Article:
A sad, tragic end to the Year of the Latino

December 21, 2012

By Tony Castro

Noah Pozner, one of the children killed in the Connecticut school massacre, wanted to be the manager of a taco factory—that’s how much he loved tacos.

Maxilene Ramos, who runs the Newtown General Store, has been one of those volunteers helping raise money from around the world for the victims.

Lt. James Perez of the Fairfield Police Department was among the law enforcement officers who tracked down the telephone threat that attempted to disrupt Sunday’s services attended by President Barack Obama.

And of course, there were the two victims of Puerto Rican backgrounds—six-year-old Ana Marquez-Green and first-grade teacher Victoria Soto.

All in all, what many had called the Year of the Latino, beginning with Hispanics at the historic forefront of the presidential election campaign is coming to a close with Hispanics and the Latino cultural experience in the tragic fabric of one of the nation’s worst mass killings.

If the unprecedented turnout was the high of the Year of the Latino, then the Sandy Hook Elementary School tragedy is the low.

Connecticut is home to almost half a million Latinos

For so long Connecticut has been synonymous with being a virtual bedroom community for the upscale of nearby New York City that other aspects of the state have gone overlooked, such as being the home to almost half a million Latinos, with almost half of them eligible to vote.

Hispanics make up 13 percent of the state’s population—the 11th biggest Latino population in the country.

Connecticut is also a state that last month elected its first two Hispanics to the State Senate.

“We don’t go around with a Latino tag on our shirtsleeves, but there are a lot of us living here,” said Nancy Gutierrez, a nursing student in Bridgeport. “And we’re all torn and grieving over this horrific tragedy.”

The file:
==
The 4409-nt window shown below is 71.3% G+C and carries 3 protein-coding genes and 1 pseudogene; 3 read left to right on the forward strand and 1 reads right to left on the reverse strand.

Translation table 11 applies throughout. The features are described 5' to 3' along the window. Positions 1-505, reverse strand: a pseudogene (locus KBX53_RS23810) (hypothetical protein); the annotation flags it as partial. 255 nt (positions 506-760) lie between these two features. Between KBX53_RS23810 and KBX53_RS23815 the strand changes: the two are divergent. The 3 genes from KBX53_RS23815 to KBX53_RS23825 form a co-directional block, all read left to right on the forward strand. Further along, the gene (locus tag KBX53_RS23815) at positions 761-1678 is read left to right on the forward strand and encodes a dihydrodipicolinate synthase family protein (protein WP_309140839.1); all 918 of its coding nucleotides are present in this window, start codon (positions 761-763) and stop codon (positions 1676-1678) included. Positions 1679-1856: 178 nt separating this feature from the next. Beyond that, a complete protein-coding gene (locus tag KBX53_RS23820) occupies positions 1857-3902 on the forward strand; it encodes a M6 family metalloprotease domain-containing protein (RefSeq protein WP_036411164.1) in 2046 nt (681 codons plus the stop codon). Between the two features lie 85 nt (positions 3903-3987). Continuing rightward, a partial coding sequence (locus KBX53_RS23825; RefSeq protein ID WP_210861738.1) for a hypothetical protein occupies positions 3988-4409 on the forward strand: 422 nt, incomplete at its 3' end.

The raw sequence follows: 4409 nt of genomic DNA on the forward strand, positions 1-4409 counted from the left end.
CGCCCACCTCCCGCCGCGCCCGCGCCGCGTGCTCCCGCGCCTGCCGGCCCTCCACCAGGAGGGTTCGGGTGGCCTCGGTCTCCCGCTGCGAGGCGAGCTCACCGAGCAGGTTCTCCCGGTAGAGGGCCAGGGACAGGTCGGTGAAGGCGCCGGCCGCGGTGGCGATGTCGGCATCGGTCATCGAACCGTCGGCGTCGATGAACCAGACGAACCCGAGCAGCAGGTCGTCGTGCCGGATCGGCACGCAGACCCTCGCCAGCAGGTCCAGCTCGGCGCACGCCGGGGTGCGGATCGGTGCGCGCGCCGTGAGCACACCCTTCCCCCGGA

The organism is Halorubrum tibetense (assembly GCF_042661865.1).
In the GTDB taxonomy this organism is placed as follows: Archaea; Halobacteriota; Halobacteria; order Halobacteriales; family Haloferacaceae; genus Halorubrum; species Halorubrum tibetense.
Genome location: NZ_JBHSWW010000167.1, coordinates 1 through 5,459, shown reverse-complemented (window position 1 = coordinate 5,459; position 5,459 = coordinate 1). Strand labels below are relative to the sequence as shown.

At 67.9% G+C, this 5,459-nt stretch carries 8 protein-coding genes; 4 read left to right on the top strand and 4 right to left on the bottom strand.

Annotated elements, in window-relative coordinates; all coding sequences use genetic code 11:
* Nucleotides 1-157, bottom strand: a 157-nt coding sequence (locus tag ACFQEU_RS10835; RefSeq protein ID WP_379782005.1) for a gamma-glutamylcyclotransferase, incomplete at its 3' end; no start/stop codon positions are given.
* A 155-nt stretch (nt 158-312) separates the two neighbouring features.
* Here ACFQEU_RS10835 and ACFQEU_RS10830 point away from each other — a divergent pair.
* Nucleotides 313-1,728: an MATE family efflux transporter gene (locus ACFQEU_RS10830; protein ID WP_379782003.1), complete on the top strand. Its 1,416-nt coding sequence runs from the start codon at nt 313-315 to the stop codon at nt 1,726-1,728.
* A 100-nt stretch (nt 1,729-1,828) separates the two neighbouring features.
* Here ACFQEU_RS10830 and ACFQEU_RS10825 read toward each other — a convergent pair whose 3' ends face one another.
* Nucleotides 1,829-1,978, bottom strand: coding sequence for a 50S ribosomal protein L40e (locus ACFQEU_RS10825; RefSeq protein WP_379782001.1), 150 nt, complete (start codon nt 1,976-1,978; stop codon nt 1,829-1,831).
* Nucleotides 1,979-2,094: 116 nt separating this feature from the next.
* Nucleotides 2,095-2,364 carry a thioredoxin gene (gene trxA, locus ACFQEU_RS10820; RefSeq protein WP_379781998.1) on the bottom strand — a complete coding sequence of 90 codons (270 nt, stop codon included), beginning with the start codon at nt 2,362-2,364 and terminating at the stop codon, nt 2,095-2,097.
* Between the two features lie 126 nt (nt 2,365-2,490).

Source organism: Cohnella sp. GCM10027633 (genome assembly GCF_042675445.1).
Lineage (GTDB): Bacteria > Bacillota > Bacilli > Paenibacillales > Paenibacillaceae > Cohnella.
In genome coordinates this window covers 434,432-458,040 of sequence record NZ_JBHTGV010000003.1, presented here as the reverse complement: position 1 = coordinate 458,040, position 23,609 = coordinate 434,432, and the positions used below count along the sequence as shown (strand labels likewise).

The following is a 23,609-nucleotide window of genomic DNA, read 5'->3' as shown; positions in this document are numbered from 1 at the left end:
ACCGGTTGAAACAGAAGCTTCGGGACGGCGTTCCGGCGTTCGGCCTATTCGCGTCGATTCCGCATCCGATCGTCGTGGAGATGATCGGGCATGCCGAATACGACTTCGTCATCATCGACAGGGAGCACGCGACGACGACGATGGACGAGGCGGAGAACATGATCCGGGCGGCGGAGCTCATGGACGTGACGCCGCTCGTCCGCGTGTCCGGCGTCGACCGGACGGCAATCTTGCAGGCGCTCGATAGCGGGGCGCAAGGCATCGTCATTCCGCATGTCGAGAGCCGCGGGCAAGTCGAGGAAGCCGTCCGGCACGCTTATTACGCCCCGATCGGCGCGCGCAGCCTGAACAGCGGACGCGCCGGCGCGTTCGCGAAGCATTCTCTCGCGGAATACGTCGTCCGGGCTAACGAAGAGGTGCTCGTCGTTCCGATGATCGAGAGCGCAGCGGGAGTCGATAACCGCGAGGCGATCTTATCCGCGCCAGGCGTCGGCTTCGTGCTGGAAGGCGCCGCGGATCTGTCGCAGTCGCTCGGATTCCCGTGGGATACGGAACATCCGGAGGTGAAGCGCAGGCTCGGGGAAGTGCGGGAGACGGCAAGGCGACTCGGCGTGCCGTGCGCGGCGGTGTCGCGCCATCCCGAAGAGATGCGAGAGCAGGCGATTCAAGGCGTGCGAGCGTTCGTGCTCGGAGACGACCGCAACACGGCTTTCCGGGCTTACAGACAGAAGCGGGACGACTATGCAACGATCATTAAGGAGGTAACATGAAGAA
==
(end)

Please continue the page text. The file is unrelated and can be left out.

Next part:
The mourning continued Monday on a day when several of the victims were buried.

“I can’t even put words to the feelings that I felt in there,” Lt. Perez told reporters, describing a scene inside a funeral home. “To see it be a child, it’s just beyond… I didn’t have any words for the family.”

Among those children killed was Jack Pinto whose parents chose to have him buried in the jersey of his favorite NFL player—not Brady or Manning but New York Giants wide receiver Victor Cruz.

Cruz acknowledged Pinto by adorning his uniform with the child’s name in the Giants’ Sunday football game.

“Jack Pinto ‘My Hero,’” read one note on his uniform. “RIP Jack Pinto,” said another.

“I told them I was honored,” Cruz said about the Pinto family telling him of how their son would be laid to rest. “I couldn’t even express to them how great that made me feel, and how big of an honor that is.”

Los Angeles based writer Tony Castro is the author of the critically-acclaimed “Chicano Power: The Emergence of Mexican America” and the best-selling “Mickey Mantle: America’s Prodigal Son.” Reprinted from VOXXI News ( )

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